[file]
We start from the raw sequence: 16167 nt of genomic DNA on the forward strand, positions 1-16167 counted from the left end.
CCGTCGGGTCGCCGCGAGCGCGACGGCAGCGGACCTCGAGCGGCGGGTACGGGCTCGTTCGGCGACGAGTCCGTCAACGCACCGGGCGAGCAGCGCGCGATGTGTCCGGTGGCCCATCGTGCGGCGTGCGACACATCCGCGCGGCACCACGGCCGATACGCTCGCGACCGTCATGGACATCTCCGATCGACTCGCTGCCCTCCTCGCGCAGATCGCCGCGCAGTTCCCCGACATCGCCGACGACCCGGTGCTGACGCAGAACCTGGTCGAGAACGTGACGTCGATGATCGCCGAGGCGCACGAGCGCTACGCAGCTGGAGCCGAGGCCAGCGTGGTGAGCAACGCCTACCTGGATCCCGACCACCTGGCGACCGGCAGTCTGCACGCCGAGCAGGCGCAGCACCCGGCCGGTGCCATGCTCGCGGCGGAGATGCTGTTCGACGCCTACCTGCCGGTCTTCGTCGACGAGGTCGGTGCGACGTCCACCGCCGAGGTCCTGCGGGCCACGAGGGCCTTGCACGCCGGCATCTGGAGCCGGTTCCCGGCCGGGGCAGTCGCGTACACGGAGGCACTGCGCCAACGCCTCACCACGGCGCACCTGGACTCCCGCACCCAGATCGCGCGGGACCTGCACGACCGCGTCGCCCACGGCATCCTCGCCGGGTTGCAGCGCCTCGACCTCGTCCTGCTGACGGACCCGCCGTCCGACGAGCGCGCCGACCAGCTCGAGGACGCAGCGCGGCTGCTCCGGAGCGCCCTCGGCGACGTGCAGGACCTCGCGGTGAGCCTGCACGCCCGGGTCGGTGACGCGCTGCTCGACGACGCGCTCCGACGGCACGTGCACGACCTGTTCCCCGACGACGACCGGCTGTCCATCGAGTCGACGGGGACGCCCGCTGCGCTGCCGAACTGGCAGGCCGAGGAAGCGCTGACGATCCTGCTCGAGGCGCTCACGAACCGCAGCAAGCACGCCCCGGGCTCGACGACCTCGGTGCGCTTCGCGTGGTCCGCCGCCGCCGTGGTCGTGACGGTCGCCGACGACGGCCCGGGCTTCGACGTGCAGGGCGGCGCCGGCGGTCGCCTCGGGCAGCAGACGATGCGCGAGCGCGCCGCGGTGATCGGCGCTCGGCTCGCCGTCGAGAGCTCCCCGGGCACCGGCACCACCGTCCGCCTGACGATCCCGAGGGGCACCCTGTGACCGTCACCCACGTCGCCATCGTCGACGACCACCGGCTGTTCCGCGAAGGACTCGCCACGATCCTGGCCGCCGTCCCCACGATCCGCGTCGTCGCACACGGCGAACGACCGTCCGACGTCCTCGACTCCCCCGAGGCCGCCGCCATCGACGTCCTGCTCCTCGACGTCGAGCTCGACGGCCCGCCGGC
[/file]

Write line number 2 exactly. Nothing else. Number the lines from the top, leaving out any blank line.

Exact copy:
CCGTCGGGTCGCCGCGAGCGCGACGGCAGCGGACCTCGAGCGGCGGGTACGGGCTCGTTCGGCGACGAGTCCGTCAACGCACCGGGCGAGCAGCGCGCGATGTGTCCGGTGGCCCATCGTGCGGCGTGCGACACATCCGCGCGGCACCACGGCCGATACGCTCGCGACCGTCATGGACATCTCCGATCGACTCGCTGCCCTCCTCGCGCAGATCGCCGCGCAGTTCCCCGACATCGCCGACGACCCGGTGCTGACGCAGAACCTGGTCGAGAACGTGACGTCGATGATCGCCGAGGCGCACGAGCGCTACGCAGCTGGAGCCGAGGCCAGCGTGGTGAGCAACGCCTACCTGGATCCCGACCACCTGGCGACCGGCAGTCTGCACGCCGAGCAGGCGCAGCACCCGGCCGGTGCCATGCTCGCGGCGGAGATGCTGTTCGACGCCTACCTGCCGGTCTTCGTCGACGAGGTCGGTGCGACGTCCACCGCCGAGGTCCTGCGGGCCACGAGGGCCTTGCACGCCGGCATCTGGAGCCGGTTCCCGGCCGGGGCAGTCGCGTACACGGAGGCACTGCGCCAACGCCTCACCACGGCGCACCTGGACTCCCGCACCCAGATCGCGCGGGACCTGCACGACCGCGTCGCCCACGGCATCCTCGCCGGGTTGCAGCGCCTCGACCTCGTCCTGCTGACGGACCCGCCGTCCGACGAGCGCGCCGACCAGCTCGAGGACGCAGCGCGGCTGCTCCGGAGCGCCCTCGGCGACGTGCAGGACCTCGCGGTGAGCCTGCACGCCCGGGTCGGTGACGCGCTGCTCGACGACGCGCTCCGACGGCACGTGCACGACCTGTTCCCCGACGACGACCGGCTGTCCATCGAGTCGACGGGGACGCCCGCTGCGCTGCCGAACTGGCAGGCCGAGGAAGCGCTGACGATCCTGCTCGAGGCGCTCACGAACCGCAGCAAGCACGCCCCGGGCTCGACGACCTCGGTGCGCTTCGCGTGGTCCGCCGCCGCCGTGGTCGTGACGGTCGCCGACGACGGCCCGGGCTTCGACGTGCAGGGCGGCGCCGGCGGTCGCCTCGGGCAGCAGACGATGCGCGAGCGCGCCGCGGTGATCGGCGCTCGGCTCGCCGTCGAGAGCTCCCCGGGCACCGGCACCACCGTCCGCCTGACGATCCCGAGGGGCACCCTGTGACCGTCACCCACGTCGCCATCGTCGACGACCACCGGCTGTTCCGCGAAGGACTCGCCACGATCCTGGCCGCCGTCCCCACGATCCGCGTCGTCGCACACGGCGAACGACCGTCCGACGTCCTCGACTCCCCCGAGGCCGCCGCCATCGACGTCCTGCTCCTCGACGTCGAGCTCGACGGCCCGCCGGC